With the introduction in the United States of the Omicron variant of the COVID-19 virus some health officials are warning of another pandemic winter where people are going to be forced to be indoors and away from others to keep themselves healthy. While we have seen this movie before, we may need some refreshers on the best way to combat the social isolation that comes with staying away from loved ones and friends while being home and doing our best to stay healthy.
Social isolation has been shown to have devastating impacts on our health. Things like a 50% increase in the risk of dementia are associated with the long-term affects of social isolation. Other medical conditions include things like heart disease, stroke, and even death. It is for these reasons mostly, but also for your mental health as well that it is important that whether you’re aging in place or just self quarantining to keep you and your family healthy that you find ways to remain social.
Here are a few suggestions that come from AARP that can help you avoid the strain of social isolation on your winter months.
- Do it virtually. We’ve heard this before, but the best way to connect with people and keep yourself safe is to hop back on your computer or phone for some virtual activities. Whether it’s checking in on your grandkids from afar or playing a game with an old friend online, these type of activities, while they don’t replace social interaction in person they are a good tool to use to stay connected.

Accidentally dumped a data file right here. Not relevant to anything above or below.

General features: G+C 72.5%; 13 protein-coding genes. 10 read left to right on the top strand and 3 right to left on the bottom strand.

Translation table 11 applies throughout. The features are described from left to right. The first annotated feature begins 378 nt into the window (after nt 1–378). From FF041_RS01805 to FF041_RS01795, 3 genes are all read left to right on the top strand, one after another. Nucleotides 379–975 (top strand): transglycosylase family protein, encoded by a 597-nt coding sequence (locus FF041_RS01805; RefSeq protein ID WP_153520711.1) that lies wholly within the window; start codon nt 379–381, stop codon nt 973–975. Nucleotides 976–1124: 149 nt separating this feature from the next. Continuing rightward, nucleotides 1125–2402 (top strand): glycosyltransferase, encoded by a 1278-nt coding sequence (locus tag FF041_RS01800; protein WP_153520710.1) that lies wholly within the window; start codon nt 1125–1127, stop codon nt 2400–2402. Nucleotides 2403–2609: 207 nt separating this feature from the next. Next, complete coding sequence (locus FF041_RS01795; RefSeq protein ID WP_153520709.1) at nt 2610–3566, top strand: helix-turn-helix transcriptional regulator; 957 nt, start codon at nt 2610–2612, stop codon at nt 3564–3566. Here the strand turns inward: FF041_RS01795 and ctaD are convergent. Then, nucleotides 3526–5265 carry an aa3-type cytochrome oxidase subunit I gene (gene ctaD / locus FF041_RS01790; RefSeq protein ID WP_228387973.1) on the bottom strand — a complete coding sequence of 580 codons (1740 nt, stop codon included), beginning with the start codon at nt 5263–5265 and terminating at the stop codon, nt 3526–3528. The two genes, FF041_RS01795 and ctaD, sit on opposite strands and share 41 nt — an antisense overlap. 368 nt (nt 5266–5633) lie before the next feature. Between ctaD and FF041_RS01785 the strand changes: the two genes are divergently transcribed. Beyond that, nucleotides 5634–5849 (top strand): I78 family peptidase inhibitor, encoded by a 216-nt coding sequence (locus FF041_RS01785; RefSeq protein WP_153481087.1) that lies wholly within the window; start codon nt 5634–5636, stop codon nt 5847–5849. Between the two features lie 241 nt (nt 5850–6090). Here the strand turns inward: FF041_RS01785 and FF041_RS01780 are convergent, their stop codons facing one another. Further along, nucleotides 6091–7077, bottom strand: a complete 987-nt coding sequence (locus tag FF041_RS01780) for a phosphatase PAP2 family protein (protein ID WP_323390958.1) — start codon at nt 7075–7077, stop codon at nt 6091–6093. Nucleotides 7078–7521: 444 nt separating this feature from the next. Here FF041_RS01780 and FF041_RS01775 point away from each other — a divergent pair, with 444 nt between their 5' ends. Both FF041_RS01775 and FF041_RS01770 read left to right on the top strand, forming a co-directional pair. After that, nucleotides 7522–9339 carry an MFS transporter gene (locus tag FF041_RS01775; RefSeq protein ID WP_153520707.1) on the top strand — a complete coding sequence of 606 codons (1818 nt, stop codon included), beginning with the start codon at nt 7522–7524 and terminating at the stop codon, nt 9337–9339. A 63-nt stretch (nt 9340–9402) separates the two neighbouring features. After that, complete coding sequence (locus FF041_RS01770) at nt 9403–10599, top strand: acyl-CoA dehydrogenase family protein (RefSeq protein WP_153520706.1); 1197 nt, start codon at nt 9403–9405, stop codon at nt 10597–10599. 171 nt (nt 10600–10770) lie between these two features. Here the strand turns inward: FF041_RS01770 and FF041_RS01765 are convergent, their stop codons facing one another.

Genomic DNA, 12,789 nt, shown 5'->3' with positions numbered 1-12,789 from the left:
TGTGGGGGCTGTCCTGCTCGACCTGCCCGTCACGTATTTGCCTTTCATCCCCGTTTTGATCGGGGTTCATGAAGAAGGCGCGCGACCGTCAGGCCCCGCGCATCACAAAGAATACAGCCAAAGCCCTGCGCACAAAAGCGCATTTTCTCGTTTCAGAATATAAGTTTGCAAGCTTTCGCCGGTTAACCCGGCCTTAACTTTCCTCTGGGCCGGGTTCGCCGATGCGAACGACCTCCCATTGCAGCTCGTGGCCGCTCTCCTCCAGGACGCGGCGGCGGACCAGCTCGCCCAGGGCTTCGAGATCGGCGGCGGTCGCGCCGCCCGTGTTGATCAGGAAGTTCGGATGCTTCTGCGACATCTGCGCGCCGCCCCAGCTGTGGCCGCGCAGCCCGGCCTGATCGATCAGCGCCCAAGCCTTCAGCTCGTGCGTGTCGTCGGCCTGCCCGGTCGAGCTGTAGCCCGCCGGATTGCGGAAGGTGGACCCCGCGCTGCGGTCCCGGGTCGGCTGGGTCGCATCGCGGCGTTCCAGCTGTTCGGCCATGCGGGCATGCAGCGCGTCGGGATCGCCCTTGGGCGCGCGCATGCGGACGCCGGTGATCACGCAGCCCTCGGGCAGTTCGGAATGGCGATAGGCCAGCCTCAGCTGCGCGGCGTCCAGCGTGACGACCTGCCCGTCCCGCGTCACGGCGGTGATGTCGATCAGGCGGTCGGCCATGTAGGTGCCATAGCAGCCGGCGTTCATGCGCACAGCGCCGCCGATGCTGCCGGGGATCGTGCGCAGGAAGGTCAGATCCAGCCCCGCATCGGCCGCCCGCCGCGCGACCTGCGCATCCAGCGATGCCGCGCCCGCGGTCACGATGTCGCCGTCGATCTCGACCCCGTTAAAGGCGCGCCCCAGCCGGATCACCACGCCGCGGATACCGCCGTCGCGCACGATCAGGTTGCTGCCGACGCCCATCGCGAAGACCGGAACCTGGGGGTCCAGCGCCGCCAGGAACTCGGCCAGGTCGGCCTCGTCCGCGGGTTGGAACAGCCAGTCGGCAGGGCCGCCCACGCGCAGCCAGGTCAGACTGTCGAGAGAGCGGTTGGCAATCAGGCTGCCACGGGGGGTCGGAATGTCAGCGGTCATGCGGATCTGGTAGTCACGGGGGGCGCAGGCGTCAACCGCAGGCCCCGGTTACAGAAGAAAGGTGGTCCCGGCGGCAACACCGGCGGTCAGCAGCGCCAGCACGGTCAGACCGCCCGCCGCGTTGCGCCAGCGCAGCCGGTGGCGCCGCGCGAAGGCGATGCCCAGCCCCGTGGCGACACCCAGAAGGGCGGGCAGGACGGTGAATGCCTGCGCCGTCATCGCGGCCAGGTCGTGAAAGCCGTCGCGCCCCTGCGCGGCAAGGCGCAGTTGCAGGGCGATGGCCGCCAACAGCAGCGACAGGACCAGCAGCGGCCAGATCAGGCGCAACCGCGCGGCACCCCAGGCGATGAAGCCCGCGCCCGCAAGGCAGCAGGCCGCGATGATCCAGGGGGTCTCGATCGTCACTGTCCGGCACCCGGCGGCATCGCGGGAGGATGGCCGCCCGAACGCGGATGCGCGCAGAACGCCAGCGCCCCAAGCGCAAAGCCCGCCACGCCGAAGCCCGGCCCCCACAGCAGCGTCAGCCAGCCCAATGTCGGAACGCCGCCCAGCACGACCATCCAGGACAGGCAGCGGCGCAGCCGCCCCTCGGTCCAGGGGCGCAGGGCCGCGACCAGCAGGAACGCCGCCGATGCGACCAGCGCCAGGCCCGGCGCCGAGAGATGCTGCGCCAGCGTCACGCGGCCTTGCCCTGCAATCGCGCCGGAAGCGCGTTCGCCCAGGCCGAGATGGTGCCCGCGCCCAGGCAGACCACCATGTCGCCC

- Do your best to get outside. This is easier if you live in a warmer climate, but living here in Connecticut many of the outdoor activities that we are so accustomed to during the spring and summer months have faded off into the cold weather. When you get the occasional day that is above freezing and you can bundle up and go take your loved one for a walk, jump at the chance. You’ll be glad you did.
- Keep a routine. Routine is one way to keep yourself focused and feeling accomplished even if you are doing it alone. You could plan to have a check in with a friend to make sure she is staying on task and she can make sure you are too. This will add some socialization to your routine as well.
It may be another hard winter with COVID-19 still circulating, but it doesn’t have to be a socially isolating one. Even if you are aging in place or have a loved one who is, there are some things you can do to make sure she/he is getting the human connection that is so needed now more then ever.